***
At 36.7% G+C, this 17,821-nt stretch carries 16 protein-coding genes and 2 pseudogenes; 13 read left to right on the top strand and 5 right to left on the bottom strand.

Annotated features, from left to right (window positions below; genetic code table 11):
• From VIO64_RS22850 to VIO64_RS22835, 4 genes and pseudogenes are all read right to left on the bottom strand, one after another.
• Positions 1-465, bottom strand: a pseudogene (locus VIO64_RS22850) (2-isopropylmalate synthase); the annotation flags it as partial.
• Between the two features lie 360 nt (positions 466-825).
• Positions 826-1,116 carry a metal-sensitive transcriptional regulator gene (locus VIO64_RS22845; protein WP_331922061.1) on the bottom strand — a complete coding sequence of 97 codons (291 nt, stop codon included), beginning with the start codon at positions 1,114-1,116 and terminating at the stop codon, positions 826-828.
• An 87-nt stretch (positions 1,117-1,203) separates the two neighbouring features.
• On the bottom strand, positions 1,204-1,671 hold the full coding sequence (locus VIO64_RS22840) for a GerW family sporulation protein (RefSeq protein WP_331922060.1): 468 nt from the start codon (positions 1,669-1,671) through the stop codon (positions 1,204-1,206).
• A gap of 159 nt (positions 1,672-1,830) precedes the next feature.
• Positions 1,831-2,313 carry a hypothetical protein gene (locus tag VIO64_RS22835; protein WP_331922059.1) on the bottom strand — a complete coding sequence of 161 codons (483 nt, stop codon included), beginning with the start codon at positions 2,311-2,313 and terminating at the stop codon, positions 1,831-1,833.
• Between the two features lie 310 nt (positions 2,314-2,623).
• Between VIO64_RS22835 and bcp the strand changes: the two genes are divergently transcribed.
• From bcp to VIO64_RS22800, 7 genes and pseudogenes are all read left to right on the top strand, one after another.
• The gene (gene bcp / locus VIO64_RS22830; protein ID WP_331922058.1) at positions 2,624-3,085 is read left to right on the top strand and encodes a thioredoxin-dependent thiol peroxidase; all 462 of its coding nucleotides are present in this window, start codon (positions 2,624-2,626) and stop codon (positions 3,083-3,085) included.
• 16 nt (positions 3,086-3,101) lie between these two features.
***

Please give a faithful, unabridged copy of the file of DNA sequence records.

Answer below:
At 36.7% G+C, this 17,821-nt stretch carries 16 protein-coding genes and 2 pseudogenes; 13 read left to right on the top strand and 5 right to left on the bottom strand.

Annotated features, from left to right (window positions below; genetic code table 11):
• From VIO64_RS22850 to VIO64_RS22835, 4 genes and pseudogenes are all read right to left on the bottom strand, one after another.
• Positions 1-465, bottom strand: a pseudogene (locus VIO64_RS22850) (2-isopropylmalate synthase); the annotation flags it as partial.
• Between the two features lie 360 nt (positions 466-825).
• Positions 826-1,116 carry a metal-sensitive transcriptional regulator gene (locus VIO64_RS22845; protein WP_331922061.1) on the bottom strand — a complete coding sequence of 97 codons (291 nt, stop codon included), beginning with the start codon at positions 1,114-1,116 and terminating at the stop codon, positions 826-828.
• An 87-nt stretch (positions 1,117-1,203) separates the two neighbouring features.
• On the bottom strand, positions 1,204-1,671 hold the full coding sequence (locus VIO64_RS22840) for a GerW family sporulation protein (RefSeq protein WP_331922060.1): 468 nt from the start codon (positions 1,669-1,671) through the stop codon (positions 1,204-1,206).
• A gap of 159 nt (positions 1,672-1,830) precedes the next feature.
• Positions 1,831-2,313 carry a hypothetical protein gene (locus tag VIO64_RS22835; protein WP_331922059.1) on the bottom strand — a complete coding sequence of 161 codons (483 nt, stop codon included), beginning with the start codon at positions 2,311-2,313 and terminating at the stop codon, positions 1,831-1,833.
• Between the two features lie 310 nt (positions 2,314-2,623).
• Between VIO64_RS22835 and bcp the strand changes: the two genes are divergently transcribed.
• From bcp to VIO64_RS22800, 7 genes and pseudogenes are all read left to right on the top strand, one after another.
• The gene (gene bcp / locus VIO64_RS22830; protein ID WP_331922058.1) at positions 2,624-3,085 is read left to right on the top strand and encodes a thioredoxin-dependent thiol peroxidase; all 462 of its coding nucleotides are present in this window, start codon (positions 2,624-2,626) and stop codon (positions 3,083-3,085) included.
• 16 nt (positions 3,086-3,101) lie between these two features.